Women at the forefront of photography: re-defining a male-dominated industry

By Sherry Wang

“Photography is typically a male-dominated industry. Why do you think that is?”

This was the question I had to prepare prior to representing Lensational at New York-based photography festival Photoville, in a panel discussion titled “Women at the Forefront: A Push for an Even Playing Field.”

Priori to joining the event, I set out to investigate the nature of gender misrepresentation in the industry a little further. I visited the 2017 World Press Photo Exhibit in Montreal, Canada, and out of curiosity, walked around the show to count how many of the photographers on display were women.

46 photographers were on show at the 2017 World Press Photo Exhibit. Out of 46, only 5 were women.

I wasn’t naturally gutted, but not surprised at all by the small proportion of women in the show. In 2017, a breakdown of 5 out of 46 is pretty much the norm in the industry. Despite an overwhelming number of women photographers in the sector, only a small proportion receive regular commissions or see their work featured in high-level exhibitions.

I began wondering why that is. Where did the photography industry go so wrong? Could it be due to a lack in exposure to the profession, a lack of professional development support, or simply to lower educational attainment?

The Photoville panel discussion I took part in set out to discuss this intricate and multidimensional issue.

Photoville photo exhibition: photos seen from inside shipping containers

It was very encouraging to see so many women now at the forefront of projects addressing gender disparity in the industry — it seems as though in the past years, initiatives have boomed, and voices have become louder. Yet, the discussion also highlighted how many layers there are to photography’s gender problem — from the question of how photography has historically represented women, to that of who has — and still does — the representation.

“It was very encouraging to see so many women now at the forefront of projects addressing gender disparity in the industry — it seems as though in the past years, initiatives have boomed, and voices have become louder.”

Amanda Gorence, photo editor at Refinery29, illustrated an encouraging example of Refinery 29’s latest photo project, Take Back the Beach, which encourages women to share photographs of their own body images. The project highlighted the importance of shifting mainstream imagery of women’s bodies, and often unilateral standards of beauty. We also heard from Daniella Zalcman, the founder ofWomenPhotograph, an innovative platform and the first of its kind to be dedicated to showcasing female photographers’s work and and promoting them to commissioners.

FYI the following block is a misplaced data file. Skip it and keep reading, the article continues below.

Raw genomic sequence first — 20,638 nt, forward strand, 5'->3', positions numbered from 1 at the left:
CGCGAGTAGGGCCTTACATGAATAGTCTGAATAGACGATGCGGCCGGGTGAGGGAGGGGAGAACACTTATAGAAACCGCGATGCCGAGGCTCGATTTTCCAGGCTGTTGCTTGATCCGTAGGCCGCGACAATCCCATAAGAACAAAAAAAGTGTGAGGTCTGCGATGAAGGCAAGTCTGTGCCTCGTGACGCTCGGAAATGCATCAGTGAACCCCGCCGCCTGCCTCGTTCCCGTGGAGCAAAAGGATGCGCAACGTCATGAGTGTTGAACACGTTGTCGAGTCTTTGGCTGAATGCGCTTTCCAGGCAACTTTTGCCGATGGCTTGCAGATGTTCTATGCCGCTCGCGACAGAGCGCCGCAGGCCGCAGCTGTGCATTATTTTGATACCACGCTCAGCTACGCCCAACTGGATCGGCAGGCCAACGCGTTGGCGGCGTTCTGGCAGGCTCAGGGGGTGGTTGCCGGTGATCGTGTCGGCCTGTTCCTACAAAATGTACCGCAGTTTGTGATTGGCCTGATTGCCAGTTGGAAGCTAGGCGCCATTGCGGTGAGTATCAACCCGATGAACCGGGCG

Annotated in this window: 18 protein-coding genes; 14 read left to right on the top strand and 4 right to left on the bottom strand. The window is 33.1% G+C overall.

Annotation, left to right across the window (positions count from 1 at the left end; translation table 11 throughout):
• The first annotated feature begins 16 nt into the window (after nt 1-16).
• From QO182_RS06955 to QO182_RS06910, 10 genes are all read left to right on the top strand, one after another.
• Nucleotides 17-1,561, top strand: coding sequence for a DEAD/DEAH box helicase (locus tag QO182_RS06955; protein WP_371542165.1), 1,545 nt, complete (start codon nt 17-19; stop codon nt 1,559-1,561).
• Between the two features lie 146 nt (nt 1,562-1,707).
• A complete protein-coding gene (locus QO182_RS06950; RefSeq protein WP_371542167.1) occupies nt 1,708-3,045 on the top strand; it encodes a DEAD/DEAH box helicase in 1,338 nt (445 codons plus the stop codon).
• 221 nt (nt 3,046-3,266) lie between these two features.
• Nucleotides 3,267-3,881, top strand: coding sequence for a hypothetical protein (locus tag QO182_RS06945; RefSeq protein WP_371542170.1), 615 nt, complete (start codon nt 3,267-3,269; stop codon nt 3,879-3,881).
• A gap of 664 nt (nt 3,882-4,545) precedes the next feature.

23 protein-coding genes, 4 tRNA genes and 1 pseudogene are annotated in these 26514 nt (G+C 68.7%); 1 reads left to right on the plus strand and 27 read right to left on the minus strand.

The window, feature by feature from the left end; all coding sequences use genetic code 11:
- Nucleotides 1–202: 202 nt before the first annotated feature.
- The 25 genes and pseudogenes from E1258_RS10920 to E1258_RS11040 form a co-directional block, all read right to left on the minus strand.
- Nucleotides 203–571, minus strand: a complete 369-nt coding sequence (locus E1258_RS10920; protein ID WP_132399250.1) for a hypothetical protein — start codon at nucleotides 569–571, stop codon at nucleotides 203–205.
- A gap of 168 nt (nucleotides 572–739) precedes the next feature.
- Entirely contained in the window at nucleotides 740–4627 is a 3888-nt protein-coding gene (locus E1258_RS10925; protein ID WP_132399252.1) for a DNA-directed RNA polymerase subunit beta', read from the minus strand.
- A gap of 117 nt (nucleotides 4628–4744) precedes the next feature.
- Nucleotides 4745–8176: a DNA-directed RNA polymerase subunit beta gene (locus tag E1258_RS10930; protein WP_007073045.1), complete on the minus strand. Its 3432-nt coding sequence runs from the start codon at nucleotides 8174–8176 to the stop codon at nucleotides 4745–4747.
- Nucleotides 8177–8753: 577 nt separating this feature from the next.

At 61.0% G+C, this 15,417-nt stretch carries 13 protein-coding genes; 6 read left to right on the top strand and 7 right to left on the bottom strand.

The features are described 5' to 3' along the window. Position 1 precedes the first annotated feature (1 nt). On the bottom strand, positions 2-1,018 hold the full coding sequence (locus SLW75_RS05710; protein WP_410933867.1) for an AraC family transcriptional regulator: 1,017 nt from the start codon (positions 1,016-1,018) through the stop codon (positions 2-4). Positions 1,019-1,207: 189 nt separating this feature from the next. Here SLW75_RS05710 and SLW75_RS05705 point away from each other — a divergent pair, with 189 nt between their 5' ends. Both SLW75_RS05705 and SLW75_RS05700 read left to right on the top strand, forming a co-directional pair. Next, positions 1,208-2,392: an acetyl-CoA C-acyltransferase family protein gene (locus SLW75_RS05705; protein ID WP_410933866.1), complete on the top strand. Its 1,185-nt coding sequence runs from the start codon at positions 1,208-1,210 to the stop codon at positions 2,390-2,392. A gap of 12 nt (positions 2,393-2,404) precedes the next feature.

Taken by marginalised women themselves, Lensational’s pictures often showcase scenes unknown to the foreign eye, and depict femininity in power, strength and diversity. Credit: Lensational, Chennai project. Source: photos.lensational.org

I was proud to share more about Lensational’s programmes, which tie in directly with both issues, but perhaps even more with the crucial problem of who is behind the mainstream camera. In 2017, most photographs shown in the media are still produced by photographers from the developed world, who are most likely to be white men. Having worked with over 600 women across 16 marginalised communities in the developing world, Lensational sets out to help women we don’t usually see or hear about to share their own stories through their own lenses.

Our discussion didn’t neglect examples of female photographers being discriminated against at work, omitted in the media sphere, or being abused at the sole price of gender — so many aspects we still need to work harder toward. At the end of the Q&A, one photographer asked, “As a man, how can I do my part to help in this? Do I give up my job for a female photographer because she’s female?”

A panelist provided a response we can all take away: “I can’t tell you what to do about the job, but I know that you can stand up for moments when you know something isn’t right.”

It’s everyone’s job to not turn a blind eye to these issues, and it’s okay — and necessary — to speak up. The discussion was insightful, grounded, and optimistic. I’m excited for what’s to come as we all continue to wake up a little more.

Purchase female-centric photographs with a purpose at photos.lensational.org.